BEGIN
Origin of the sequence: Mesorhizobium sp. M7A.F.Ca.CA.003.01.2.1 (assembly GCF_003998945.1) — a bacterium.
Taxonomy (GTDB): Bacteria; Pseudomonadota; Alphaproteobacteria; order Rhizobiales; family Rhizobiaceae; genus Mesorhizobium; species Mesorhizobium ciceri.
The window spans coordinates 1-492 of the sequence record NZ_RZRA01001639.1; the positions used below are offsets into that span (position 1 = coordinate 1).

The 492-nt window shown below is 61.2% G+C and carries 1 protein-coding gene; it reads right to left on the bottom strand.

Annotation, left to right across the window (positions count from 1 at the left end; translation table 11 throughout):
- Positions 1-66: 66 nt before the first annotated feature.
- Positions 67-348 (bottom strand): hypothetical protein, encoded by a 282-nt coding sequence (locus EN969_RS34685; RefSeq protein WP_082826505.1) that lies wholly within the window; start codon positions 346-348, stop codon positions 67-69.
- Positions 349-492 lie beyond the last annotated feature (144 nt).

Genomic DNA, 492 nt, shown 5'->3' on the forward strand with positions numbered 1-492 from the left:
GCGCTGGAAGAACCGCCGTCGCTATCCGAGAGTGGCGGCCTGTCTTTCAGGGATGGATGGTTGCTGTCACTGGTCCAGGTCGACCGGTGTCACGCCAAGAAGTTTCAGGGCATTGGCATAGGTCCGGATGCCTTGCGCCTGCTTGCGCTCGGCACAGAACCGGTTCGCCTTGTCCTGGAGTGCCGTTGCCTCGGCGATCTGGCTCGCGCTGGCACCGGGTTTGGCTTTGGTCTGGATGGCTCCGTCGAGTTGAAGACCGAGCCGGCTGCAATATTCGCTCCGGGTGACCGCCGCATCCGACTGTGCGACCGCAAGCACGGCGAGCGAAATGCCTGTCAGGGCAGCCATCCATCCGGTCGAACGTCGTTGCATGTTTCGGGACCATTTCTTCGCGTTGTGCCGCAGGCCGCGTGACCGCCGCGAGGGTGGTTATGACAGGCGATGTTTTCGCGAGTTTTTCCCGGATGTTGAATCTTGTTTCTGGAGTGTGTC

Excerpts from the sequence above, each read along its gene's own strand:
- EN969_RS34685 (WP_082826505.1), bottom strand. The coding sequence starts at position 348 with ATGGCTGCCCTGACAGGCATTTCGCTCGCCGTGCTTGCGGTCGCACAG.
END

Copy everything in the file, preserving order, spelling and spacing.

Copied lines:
Origin of the sequence: Mesorhizobium sp. M7A.F.Ca.CA.003.01.2.1 (assembly GCF_003998945.1) — a bacterium.
Taxonomy (GTDB): Bacteria; Pseudomonadota; Alphaproteobacteria; order Rhizobiales; family Rhizobiaceae; genus Mesorhizobium; species Mesorhizobium ciceri.
The window spans coordinates 1-492 of the sequence record NZ_RZRA01001639.1; the positions used below are offsets into that span (position 1 = coordinate 1).

The 492-nt window shown below is 61.2% G+C and carries 1 protein-coding gene; it reads right to left on the bottom strand.

Annotation, left to right across the window (positions count from 1 at the left end; translation table 11 throughout):
- Positions 1-66: 66 nt before the first annotated feature.
- Positions 67-348 (bottom strand): hypothetical protein, encoded by a 282-nt coding sequence (locus EN969_RS34685; RefSeq protein WP_082826505.1) that lies wholly within the window; start codon positions 346-348, stop codon positions 67-69.
- Positions 349-492 lie beyond the last annotated feature (144 nt).

Genomic DNA, 492 nt, shown 5'->3' on the forward strand with positions numbered 1-492 from the left:
GCGCTGGAAGAACCGCCGTCGCTATCCGAGAGTGGCGGCCTGTCTTTCAGGGATGGATGGTTGCTGTCACTGGTCCAGGTCGACCGGTGTCACGCCAAGAAGTTTCAGGGCATTGGCATAGGTCCGGATGCCTTGCGCCTGCTTGCGCTCGGCACAGAACCGGTTCGCCTTGTCCTGGAGTGCCGTTGCCTCGGCGATCTGGCTCGCGCTGGCACCGGGTTTGGCTTTGGTCTGGATGGCTCCGTCGAGTTGAAGACCGAGCCGGCTGCAATATTCGCTCCGGGTGACCGCCGCATCCGACTGTGCGACCGCAAGCACGGCGAGCGAAATGCCTGTCAGGGCAGCCATCCATCCGGTCGAACGTCGTTGCATGTTTCGGGACCATTTCTTCGCGTTGTGCCGCAGGCCGCGTGACCGCCGCGAGGGTGGTTATGACAGGCGATGTTTTCGCGAGTTTTTCCCGGATGTTGAATCTTGTTTCTGGAGTGTGTC

Excerpts from the sequence above, each read along its gene's own strand:
- EN969_RS34685 (WP_082826505.1), bottom strand. The coding sequence starts at position 348 with ATGGCTGCCCTGACAGGCATTTCGCTCGCCGTGCTTGCGGTCGCACAG.